Assistant Professor, Pinsky Lab, Rutgers University
Global change: how odd are the oceans?
March 10 Brett Van Poorten
Adjunct Professor; Applied Freshwater Ecology Research Unit, BC Ministry of Environment
Recreational fisheries: complex interactions between anglers and fish
March 17 Brian Riddell
CEO/President, Pacific Salmon Foundation; Canadian Commissioner, Pacific Salmon Treaty; Project Lead, Salish Sea Marine Survival Project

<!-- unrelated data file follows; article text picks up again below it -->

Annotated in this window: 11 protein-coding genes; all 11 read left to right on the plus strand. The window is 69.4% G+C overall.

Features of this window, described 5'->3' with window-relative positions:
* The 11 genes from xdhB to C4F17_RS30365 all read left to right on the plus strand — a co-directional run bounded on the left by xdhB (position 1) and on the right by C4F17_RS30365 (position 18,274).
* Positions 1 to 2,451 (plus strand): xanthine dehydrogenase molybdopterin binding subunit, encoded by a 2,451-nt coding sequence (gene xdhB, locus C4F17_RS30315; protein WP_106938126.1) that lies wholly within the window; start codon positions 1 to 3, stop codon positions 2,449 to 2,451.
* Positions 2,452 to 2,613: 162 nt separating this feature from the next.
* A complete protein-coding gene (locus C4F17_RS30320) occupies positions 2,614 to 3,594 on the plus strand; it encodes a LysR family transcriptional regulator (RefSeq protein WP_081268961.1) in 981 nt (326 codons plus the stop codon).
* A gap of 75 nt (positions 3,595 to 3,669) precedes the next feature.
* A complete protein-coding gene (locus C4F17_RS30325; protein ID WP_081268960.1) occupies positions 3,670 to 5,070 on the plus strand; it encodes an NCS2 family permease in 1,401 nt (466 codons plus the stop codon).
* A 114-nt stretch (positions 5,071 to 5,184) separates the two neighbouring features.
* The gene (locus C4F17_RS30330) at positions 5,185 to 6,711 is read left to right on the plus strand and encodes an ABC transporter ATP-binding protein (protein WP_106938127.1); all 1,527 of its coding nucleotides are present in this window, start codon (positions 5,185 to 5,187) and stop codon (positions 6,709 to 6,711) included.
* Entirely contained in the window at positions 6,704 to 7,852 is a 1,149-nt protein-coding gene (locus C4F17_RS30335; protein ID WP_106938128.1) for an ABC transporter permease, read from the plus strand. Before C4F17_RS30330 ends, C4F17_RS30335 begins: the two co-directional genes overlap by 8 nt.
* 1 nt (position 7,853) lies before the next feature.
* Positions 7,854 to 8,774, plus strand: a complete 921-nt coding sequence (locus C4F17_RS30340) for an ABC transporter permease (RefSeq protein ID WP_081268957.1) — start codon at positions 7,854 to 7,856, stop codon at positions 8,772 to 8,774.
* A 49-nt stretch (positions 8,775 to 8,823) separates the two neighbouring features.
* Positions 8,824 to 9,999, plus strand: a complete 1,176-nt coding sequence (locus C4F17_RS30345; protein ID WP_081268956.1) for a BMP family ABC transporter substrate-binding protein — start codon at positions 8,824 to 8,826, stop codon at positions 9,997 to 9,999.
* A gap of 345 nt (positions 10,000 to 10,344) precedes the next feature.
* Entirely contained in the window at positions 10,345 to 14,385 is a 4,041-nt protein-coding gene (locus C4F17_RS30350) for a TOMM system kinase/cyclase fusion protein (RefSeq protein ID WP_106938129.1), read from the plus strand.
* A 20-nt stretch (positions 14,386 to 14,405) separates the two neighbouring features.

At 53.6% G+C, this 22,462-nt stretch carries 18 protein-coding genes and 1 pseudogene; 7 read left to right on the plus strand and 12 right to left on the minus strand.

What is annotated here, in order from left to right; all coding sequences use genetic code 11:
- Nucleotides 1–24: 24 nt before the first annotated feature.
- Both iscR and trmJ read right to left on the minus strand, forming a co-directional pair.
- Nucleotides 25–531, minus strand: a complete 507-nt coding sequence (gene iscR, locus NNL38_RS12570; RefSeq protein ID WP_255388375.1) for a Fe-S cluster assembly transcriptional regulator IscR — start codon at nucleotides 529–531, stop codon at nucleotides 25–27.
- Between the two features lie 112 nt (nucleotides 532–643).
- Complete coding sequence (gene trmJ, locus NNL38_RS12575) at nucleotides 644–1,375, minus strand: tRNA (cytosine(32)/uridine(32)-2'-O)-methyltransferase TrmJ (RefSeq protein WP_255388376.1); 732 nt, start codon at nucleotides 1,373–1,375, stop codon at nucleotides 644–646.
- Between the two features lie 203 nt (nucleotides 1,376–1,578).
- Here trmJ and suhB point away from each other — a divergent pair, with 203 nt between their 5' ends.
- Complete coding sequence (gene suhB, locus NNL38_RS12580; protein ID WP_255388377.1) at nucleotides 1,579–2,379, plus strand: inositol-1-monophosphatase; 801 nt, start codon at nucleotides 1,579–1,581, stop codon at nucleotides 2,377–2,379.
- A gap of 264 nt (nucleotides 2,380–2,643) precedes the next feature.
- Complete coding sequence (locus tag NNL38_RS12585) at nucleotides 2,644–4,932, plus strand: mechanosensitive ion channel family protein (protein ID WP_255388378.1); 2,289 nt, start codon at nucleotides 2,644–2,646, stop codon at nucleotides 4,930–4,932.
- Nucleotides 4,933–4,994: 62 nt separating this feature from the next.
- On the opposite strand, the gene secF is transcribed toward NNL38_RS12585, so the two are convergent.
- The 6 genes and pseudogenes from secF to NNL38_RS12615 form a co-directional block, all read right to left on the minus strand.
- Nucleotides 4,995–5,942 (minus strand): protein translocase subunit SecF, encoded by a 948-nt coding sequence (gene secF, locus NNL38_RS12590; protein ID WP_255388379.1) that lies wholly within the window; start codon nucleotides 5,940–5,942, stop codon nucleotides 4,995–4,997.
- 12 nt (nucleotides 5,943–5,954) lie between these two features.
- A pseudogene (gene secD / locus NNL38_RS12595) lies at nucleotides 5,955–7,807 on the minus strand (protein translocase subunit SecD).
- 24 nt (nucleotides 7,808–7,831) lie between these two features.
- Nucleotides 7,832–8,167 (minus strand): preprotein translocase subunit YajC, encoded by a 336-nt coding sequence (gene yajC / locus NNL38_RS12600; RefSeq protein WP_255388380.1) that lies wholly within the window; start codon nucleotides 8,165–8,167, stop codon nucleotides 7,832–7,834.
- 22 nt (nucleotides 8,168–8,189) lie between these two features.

Our Changing Role in Science
March 24 Lucas Brotz
Postdoctoral Fellow, Sea Around Us
Jellyfish - food of the future?
March 31 Dyhia Belhabib
Program Manager, Ecotrust Canada
Ugly fish, science engagement, and the indigenous basket
April 7 Jordan Rosenfeld
Aquatic Scientist
Applied Freshwater Ecology Research Unit
Fish, farms, and flow: adaptive habitat differentiation and environmental impacts on stream salmonids (plus some comparative ecosystem ecology)